Second-rate cookshops have a wonderful power of developing greasiness; every item shines. The very hungry, however, who go there generally need greasy food—I mean physically; fat makes fat and warmth. I confess, though, that on hearing a wise man the other day remark how Greenlanders ate blubber to produce “carbon,” I could not help saying (to myself, of course, for he was a great medical authority) that they probably ate it because they could not get anything else. I am a great believer, nevertheless, in nature as guide and caterer in eating. She not only provides oil and fat for the inhabitant of the Polar regions, but takes away from him the extreme disgust we should feel at such food. Indeed, I believe that the palate is the truest regulator of our diet. What we like best agrees with us best—in moderation—there is the rub. Dainty dishes are sometimes abused, because they tempt us to eat too much. Their daintiness is not their defect. The same bulk of nasty food would disagree with us much more than the same bulk of nice food. Some people, indeed, profess that they don’t care what they eat. They are generally mistaken; but if not, all I can say is, they ought to be ashamed of themselves. To affect superiority to one of the senses God has given us is questionable, but so to change oneself as to be really insensible is unnatural. Don’t care what they eat! Take an extreme case. There must be something wrong about a man who would munch with uniform indifference a pine-apple or a carrot. Those, however, who profess not to care for delicacies, when it comes to the proof are often found to mean that they don’t care for what other people esteem delicacies, having themselves a particular appetite for and enjoyment in tasting some vulgar dish—such as sheep’s-head and trotters. In fact, their boast generally ends in establishing only the coarseness of their own taste. It would be curious—yes, instructive—to inquire how far epicures help to educate and civilise a people. Man has been defined as a cooking animal. Delicate eating accompanies other refinements. But how far is its cookery the measure of a nation’s worth? I leave my readers to pursue these thoughts, noticing myself one apparent good result from dainty and expensive feeding. Every fruit and vegetable sold at a large price is a reward of skilful scientific gardening. Did no one really care for very early peas, or what not, probably few or none would be grown. Horticulture, as a science, would want its strongest support if there were no bon-vivants. Think how much stimulus is given to gardening as well as to cookery by an elaborate and expensive meal. A dinner at so many guineas a-head represents genuine talent and work in several professions, though it may imply some sensuality in the guests. In forming a fair judgment on the matter we must consider those who produce, quite as much as those who consume. If, as Sydney Smith says, the object of all government is roast mutton, what the newspapers call “recherché entertainments” may be closely allied with political power, and the Ministerial Fish-dinner measure the strength of the cabinet.
There is, no doubt, a waste of supporting power in the cookery of many poor people. I do not refer merely to the material—the meat which is burnt or the gravy which is spilt—but to the small solace and comfort got in proportion to the bulk of food which is prepared at last. It is not so nice, and therefore not so nutritious, as it might be. Soyer was one of the greatest of philanthropists; but even his shilling book is too elaborate for very uneducated people. The thousands which have been sold must have cheered many a home; we want, however, something simpler—best of all, more practical elementary teaching about cookery in connection with national schools. If inspectors required less physical geography and had an examination in (say) boiling potatoes, it would be a step in the right direction. I would have the girls bring up their exercises in clean wooden bowls. The children should be allowed only such cooking means as they had at home. In the upper classes there might be prizes for puddings and other portions, cheap though not nasty.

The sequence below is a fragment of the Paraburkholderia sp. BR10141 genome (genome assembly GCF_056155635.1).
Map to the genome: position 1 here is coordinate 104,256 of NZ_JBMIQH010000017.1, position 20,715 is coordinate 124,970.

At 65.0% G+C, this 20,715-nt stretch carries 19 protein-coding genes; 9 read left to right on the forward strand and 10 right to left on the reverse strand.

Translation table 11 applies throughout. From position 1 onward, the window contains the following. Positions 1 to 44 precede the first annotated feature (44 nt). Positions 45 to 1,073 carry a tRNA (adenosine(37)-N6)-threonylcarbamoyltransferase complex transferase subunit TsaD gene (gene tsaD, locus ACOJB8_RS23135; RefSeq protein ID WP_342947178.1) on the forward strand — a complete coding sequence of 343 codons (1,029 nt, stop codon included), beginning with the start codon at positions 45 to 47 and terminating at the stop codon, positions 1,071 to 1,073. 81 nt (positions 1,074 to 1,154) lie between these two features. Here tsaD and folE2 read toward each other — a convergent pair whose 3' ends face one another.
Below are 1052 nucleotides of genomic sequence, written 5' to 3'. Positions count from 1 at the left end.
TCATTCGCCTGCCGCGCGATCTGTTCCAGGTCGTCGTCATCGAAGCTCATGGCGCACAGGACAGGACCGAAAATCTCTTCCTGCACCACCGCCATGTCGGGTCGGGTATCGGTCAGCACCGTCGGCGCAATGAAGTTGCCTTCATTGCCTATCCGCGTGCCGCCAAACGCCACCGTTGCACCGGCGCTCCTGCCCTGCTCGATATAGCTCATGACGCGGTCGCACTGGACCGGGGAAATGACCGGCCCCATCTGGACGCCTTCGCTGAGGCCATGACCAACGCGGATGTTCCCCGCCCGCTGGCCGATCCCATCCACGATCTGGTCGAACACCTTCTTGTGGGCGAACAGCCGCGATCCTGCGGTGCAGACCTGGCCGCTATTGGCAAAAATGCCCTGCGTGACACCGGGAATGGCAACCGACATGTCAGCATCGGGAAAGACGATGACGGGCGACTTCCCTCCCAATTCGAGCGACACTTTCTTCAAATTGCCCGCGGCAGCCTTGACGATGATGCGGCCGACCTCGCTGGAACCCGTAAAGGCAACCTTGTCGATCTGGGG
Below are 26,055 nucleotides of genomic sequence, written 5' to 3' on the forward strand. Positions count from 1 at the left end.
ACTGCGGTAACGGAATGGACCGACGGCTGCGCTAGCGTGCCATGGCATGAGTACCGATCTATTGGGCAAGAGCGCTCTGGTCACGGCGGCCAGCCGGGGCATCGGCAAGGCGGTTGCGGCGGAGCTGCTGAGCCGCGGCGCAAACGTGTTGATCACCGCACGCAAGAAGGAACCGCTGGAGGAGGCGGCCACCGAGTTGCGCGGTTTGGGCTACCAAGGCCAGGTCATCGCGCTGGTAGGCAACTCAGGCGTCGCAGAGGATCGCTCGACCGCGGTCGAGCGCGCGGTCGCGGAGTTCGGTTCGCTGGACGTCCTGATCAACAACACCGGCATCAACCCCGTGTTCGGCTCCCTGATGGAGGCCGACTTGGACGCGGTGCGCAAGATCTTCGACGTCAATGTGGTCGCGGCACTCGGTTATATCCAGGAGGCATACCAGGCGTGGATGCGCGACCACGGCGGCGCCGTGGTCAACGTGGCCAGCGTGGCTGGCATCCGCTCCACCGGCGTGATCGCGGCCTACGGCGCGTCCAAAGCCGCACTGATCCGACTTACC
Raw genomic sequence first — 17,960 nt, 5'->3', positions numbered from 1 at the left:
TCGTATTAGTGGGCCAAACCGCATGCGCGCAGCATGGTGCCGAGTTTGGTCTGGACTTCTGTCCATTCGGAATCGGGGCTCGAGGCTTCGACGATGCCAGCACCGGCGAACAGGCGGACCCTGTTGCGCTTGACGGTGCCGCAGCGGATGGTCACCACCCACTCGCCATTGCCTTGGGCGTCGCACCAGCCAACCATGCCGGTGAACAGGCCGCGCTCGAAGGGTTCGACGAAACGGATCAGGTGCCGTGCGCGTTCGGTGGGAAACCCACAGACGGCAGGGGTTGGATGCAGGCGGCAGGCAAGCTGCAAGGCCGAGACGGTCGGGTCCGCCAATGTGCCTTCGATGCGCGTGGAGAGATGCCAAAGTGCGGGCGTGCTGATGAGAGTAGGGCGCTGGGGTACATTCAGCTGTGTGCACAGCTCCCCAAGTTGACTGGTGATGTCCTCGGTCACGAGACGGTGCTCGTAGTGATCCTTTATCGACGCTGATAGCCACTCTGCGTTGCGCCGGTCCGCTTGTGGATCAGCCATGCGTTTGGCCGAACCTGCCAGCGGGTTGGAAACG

Indeed, without some practical knowledge of the art, books on cookery are almost useless, just as the juiciest description of a dinner is thrown away on those unnatural people who do not care what they eat.
As an illustration of the influence of cookery, I will mention an anecdote which you may have stumbled on yourself. A great eater, famed more for capacity than discernment, bet that he would consume in ten minutes any two shillings’ worth of wholesome human food, however combined. His adversary took four pots of threepenny ale, and emptied them into a very large pie-dish, then he soaked in it twelve penny rolls, and, presenting the result to the eater, with a spoon, bade him begin. He did so, but could not finish the mess within the wagered limit.
Of course there is much more to be said about dinner. Under what forms does dinner appear? The greedy debauch—the prolonged civic feast—the sudden, but complete meal, quite French, that which is provided, say at Macon, for travellers between Paris and Geneva, or Marseilles, where you find the cork of your bottle of wine ready drawn, and see the last plate or two of soup poured out as the train “arrests itself,” and the guard says “Macon,” “vingt minutes.”
Then there is the lunch-dinner,—a delusive compound. The monotonous chop, over which the unimaginative bachelor grins, day after day. The heavy tea—also a mistake. The felon’s dinner rations—sullen hunger, and a scraped pannikin.
Some persons object to the smell of cooking. That depends. Who does not recollect Dickens’s description of the stew-pot at the Jolly Sandboys, in “The Old Curiosity Shop”? How, when the cunning landlord took off the lid, and the savour of the mess filled the room, not a traveller but made up his mind to stop,—altogether dismissing what feeble thought he had about pushing on another mile or two that night. As for the smell of dinner, I say that depends. One man rings the bell violently, and is fierce about the kitchen door; another sniffs, and is silent.
Which is best? A good appetite, and a bad dinner; or bad appetite, and a good dinner?
Don’t answer without thinking. There are good sauces besides hunger. A bad dinner is not only unpleasant, but unwholesome. Conceive great appetites and bad dinners universal. The blacks in Australia will eat eight or ten pounds of strong kangaroo at one go. There is much to be said in favour of less hunger and better food. Well! I suppose there is a medium in the matter,—as the hearsay philosopher affirms.
At any rate, please don’t pretend a contempt for cookery. There is nothing in the world, my good friend, which you could so ill afford to lose. You don’t care what you eat! You deserve to have every spit, range, and pot pass out of creation, and to die of scurvy!
Charity dinners are, though not exclusively, yet eminently English. There is first, the fact of dinner on which to build, around which the floating philanthropy gathers, under which it developes itself. The feeder of the hungry must first be fed himself. There is, I say, first the realisation of the charity in company with the word “dinner,” then the actual influence of the food upon the donor. The old Madeira—the mellow speech of the honourable chairman—the donation—the—well, I suppose I had better be honest—the curtain lecture—. But I must have done, though I might say much more. The subject is endless: every one is more or less a competent critic. I have been too bold to write on such a theme.
Courteous reader, in rising from the table, let me express a hope that you see a very great difference between “dining” and “getting your dinner.” May you never sit down to one without an appetite,—may you never hunger without being able to dine.